Try These 7 Drinks to Get a Better Night's Sleep
Some nights, you drift off the second your head hits the pillow. And other (read: most) nights, you fidget around for 45 minutes, only to wake up at 1 a.m. to pee and then spend another hour throwing the covers on and off. Tonight, try one of these seven drinks. You’ll thank us in the morning.
This calming herb is a common treatment for anxiety—but according to the University of Maryland Medical Center, it doesn’t have the same complete-and-total-zonking effect its more-intense cousin valerian does. Sip a cup of passionflower tea about an hour before bedtime, then read a book until your eyes start to droop (you won’t get very far).
Dirty Lemon Sleep
OK, it’s $65 for a case of six bottles, so it’s a little pricey—but this combo of magnesium, chamomile, rosewater, passionflower and lemon juice put us to sleep before we could even finish the suggested dose. Our sleep tracking app reported deeper sleep cycles than usual, so the experiment was definitely a success.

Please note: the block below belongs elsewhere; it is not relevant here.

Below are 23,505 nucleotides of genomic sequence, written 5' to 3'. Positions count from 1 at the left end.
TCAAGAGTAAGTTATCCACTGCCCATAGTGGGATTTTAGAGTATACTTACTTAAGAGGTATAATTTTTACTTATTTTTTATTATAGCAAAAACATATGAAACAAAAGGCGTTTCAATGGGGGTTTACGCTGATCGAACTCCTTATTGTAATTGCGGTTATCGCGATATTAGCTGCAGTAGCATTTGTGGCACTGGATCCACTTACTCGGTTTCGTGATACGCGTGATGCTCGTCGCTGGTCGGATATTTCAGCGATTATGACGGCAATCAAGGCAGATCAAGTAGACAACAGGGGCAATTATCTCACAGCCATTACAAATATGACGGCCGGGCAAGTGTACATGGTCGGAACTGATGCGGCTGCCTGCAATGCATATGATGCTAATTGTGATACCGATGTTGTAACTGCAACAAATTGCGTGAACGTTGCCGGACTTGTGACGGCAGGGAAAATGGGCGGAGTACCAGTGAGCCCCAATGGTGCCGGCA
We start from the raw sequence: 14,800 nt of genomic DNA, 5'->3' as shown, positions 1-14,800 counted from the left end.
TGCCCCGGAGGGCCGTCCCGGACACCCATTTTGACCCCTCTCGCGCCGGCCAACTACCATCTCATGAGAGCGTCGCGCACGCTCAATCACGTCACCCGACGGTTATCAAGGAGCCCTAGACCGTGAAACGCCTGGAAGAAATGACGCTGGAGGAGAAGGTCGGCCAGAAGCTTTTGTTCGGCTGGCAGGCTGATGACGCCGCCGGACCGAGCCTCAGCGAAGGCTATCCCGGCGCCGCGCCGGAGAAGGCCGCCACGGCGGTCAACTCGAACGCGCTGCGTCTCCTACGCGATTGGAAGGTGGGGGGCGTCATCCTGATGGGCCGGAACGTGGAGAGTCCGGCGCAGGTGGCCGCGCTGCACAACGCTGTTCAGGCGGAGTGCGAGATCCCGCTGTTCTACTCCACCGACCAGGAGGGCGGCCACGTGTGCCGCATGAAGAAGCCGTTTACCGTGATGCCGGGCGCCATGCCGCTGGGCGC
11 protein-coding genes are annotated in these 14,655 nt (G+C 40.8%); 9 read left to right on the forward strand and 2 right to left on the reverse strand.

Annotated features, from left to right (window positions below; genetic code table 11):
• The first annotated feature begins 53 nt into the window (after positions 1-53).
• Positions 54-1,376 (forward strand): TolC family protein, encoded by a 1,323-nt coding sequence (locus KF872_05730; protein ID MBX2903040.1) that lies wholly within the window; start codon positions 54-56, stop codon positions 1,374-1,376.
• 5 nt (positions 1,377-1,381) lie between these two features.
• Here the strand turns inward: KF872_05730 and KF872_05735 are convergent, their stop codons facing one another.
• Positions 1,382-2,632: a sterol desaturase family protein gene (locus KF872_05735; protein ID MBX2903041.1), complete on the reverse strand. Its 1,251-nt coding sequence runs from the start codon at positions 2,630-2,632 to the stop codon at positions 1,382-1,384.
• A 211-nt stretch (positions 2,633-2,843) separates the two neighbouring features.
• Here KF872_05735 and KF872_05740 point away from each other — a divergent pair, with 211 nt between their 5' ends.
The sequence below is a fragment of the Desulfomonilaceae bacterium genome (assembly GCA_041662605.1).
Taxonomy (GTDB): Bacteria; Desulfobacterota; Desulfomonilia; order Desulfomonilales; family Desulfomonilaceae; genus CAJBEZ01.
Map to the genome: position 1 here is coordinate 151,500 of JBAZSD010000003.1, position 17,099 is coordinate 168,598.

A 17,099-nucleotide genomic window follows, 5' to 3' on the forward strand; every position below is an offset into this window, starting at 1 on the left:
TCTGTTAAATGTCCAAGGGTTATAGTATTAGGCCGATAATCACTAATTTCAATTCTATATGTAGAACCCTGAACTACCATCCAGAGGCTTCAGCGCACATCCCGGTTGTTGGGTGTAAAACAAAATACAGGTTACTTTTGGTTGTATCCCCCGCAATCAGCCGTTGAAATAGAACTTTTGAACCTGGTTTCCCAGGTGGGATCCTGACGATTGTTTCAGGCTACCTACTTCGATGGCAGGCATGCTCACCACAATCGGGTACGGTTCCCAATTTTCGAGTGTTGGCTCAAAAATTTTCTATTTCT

You know that calm, drowsy feeling you get after drinking beer? It’s not only because of the alcohol. We learned from the folks at WebMD that the hops used to brew your favorite IPA also have a sedative effect. Skip the hangover and try a cup of warm hops tea (available online or at health food stores) before bed instead.
The age-old claim is that because milk is chock-full of tryptophan, it will make you get sleepy. The folks at The New York Times are skeptical, and think it’s mostly a psychological thing (sipping warm milk is so comforting). Either way, if it works, it works.
Sour Cherry Juice
This one requires a little bit of advanced planning, but we promise, it’s worth it. Buy a container of tart cherry juice, then drink an 8-ounce cup in the afternoon and another 8 ounces about an hour before bed. Cherries have both melatonin and tryptophan, so it could help you fall asleep faster and stay asleep longer.
If nightmares and stress dreams make it tough to get a decent night’s rest, make a hot cup of chamomile tea part of your nightly routine. It’s long been a treatment for nightmares, and may help reduce anxiety and calm your nerves before bed, too.
It’s a great source of potassium and magnesium, two nutrients you might be lacking if you’re having fitful nights of sleep. It’s not scientifically proven to work as a sleep aid, but try a cupful a few hours before bedtime to see if it helps you nod off.